From Dr Ian Hampson, PhD University of Manchester Viral Oncology Laboratories, Institute of Cancer Studies.
In my 30 years of cancer research I would be a wealthy man if I had a pound for every time I have been asked when is there going to be a breakthrough! The answer to this question is complex and depends on what you define as a ‘breakthrough’. For example, 50 years or more ago your overall chances of survival were poor if you got cancer. Today, however, survival has virtually doubled for some of the most common cancers in the UK. Progress could have been much more rapid however but for the combinations of legal, clinical and financial practices which are responsible for the current stagnation of cancer-related clinical trials and the blocking of scientific discovery within the UK.
In my previous article on these pages, A Call for a new approach to Cancer Research Funding, I discussed what is wrong with the way that Cancer Research is funded.There are other significant factors that contribute to the inertia surrounding the development of new Cancer treatments in the UK. Foremost among these are the current restrictions imposed on clinical practices and the massive costs associated with carrying out clinical trials in the UK.
The 1939 Cancer Act plays a significant role in these restrictions. The Act makes it an offence, except under specific conditions, to publish advertisements that “offer to treat any person for cancer or to prescribe any remedy or even to give advice in connection with the treatment thereof”. The expression ‘advertisement’ includes any notice, circular, label, wrapper, or other document, and any announcement made orally or by any means of producing or transmitting sounds. The Act provides exceptions in making material available to registered medical and nursing personnel and pharmicists, and for material produced by hospitals and local authorities. In short, to reiterate Lord Saatchi’s point in his 3 June article in The Times on the subject of his Medical Innovation Bill, trying to cure cancer could land you in court!
Doctors are themselves restricted from trying out unconventional Cancer therapies for fear of malpractice lawsuit. They currently have no choice whatsoever but to follow the so-called ‘evidence-based best clinical practice’, even when the case is hopeless. In his recent Daily Telegraph interviewLord Saatchi is very clear about his opinions of this practice and how it influenced the treatment his wife received for the ovarian cancer that killed her. Pointing out that one in 10 cancer patients, (15,000 each year), die from the current toxic cancer drugs and radiotherapy treatment, Lord Saatchi is introducing aMedical Innovation Bill in the House of Lords, calling for a change in the law to enable doctors to try out innovative and unconventional therapies without fear of legal reprisals.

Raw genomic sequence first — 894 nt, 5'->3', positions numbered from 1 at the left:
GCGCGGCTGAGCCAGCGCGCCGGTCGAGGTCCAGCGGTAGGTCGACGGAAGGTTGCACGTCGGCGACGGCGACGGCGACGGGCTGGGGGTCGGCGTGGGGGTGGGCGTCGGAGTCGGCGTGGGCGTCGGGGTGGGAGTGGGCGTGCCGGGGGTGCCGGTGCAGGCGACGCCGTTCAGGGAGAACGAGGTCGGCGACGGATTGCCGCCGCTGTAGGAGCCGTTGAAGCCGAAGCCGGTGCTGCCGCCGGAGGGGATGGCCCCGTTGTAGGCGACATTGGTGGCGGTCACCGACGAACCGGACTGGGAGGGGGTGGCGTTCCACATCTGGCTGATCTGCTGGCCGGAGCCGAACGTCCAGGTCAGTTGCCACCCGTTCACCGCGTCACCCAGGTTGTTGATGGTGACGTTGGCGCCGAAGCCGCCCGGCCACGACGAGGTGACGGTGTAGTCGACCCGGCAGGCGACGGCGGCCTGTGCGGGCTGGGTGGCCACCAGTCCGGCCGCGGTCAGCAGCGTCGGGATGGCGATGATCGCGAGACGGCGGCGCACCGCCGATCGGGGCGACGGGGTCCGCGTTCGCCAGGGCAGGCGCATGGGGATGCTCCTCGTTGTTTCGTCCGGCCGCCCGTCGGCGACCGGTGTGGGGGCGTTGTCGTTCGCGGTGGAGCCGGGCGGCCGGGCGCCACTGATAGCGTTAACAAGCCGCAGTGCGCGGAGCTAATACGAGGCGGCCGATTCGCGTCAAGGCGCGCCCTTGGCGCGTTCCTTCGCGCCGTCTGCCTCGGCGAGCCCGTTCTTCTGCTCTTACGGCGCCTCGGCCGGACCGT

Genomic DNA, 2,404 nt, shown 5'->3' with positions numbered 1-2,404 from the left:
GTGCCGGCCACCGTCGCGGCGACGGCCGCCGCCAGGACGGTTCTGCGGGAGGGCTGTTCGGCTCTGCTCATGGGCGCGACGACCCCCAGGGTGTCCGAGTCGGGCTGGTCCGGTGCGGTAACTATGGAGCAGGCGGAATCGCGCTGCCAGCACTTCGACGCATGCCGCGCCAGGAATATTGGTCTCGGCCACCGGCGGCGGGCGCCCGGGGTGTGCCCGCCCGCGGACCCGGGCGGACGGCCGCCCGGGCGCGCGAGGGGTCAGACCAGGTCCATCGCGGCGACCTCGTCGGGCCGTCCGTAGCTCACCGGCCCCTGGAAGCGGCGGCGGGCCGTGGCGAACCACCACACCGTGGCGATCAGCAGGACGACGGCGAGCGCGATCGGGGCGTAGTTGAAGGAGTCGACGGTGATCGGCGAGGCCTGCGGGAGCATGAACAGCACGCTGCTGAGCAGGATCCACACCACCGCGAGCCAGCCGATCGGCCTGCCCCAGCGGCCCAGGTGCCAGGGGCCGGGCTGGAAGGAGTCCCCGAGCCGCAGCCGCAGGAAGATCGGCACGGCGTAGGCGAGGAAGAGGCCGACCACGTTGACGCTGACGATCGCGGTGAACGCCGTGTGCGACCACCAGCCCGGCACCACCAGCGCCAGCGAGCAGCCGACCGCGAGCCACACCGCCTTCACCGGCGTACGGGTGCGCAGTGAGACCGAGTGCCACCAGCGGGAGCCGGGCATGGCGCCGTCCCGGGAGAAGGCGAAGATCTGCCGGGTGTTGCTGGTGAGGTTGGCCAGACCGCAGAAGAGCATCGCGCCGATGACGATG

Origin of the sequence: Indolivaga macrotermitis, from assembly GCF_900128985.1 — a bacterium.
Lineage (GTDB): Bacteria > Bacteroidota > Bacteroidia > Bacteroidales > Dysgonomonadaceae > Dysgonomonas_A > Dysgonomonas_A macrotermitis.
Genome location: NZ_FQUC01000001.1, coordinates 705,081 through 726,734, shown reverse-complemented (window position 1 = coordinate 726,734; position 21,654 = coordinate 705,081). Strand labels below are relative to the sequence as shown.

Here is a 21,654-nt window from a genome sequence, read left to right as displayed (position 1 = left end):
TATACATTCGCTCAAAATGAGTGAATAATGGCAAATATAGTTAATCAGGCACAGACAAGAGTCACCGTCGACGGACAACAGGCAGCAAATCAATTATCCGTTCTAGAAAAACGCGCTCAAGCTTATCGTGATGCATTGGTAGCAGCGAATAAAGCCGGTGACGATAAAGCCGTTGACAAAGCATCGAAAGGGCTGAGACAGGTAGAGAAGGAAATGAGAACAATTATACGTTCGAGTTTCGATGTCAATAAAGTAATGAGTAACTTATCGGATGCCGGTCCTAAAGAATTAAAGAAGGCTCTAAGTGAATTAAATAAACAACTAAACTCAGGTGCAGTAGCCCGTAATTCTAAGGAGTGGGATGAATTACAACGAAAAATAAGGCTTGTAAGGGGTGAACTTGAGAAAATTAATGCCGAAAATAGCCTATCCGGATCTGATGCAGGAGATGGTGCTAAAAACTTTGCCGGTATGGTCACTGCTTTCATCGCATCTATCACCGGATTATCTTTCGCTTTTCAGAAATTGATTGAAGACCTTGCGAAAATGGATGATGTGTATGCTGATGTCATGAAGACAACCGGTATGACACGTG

Moving to the cost issues of carrying out clinical trials in the UK, you would be forgiven for thinking that this would be cheaper in UK than in other countries, given that the cost of diagnosis and patient care is provided by the NHS. Wrong! The UK is actually one of the most expensive places in the world to conduct clinical trials.The reasons for this is set out by Helen Townsend, head of clinical trials at the international healthcare company Novartia UK, in her illuminating article Breaking down the barriers that force up UK medicine development costs. I totally agree with her and have my own personal experiences to back this up.
I can best illustrate these by referring to a clinical trial I am currently conducting on a new non-surgical, self applied treatment for early stage cervical cancer. This involves local application of a drug normally given orally for the management of HIV. If the trial is successful it could revolutionise the treatment of early stage malignant disease of the cervix. During the planning stages of this trial, I approached people within the NHS to ask the cost of diluting one of the orally administered available froms of the drug by 1 part in 5, using a diluent that is already present in the original oral formulation. I was staggered when I was given a price of approximately £18,000. In addition we were also expected to pay patient recruitment costs and to pay the doctor to treat them in the trial, even though the NHS already covers this. In the light of these prohibitive costs we opted to work with a clinical ex-student of mine who is now an Obstetics and Gynaecology Consultant in Kenya. Unlike the UK, cervical screening is not provided for free in Kenya and yet it worked out much cheaper to set this up from scratch in Nairobi so that we could identify Kenyan women at risk and treat them accordingly. I note in passing that cervical cancer is the most common women’s cancer in Kenya and other sub-Saharan African nations, where it is a killer.
Links to relevant articles: A call for a new approach to Cancer Research funding 1939 Cancer Act Daily Telegraph interview Lord Saatchi Lord Saatchi’s Medical Innovation Bill Breaking down the barriers that force up UK medical costs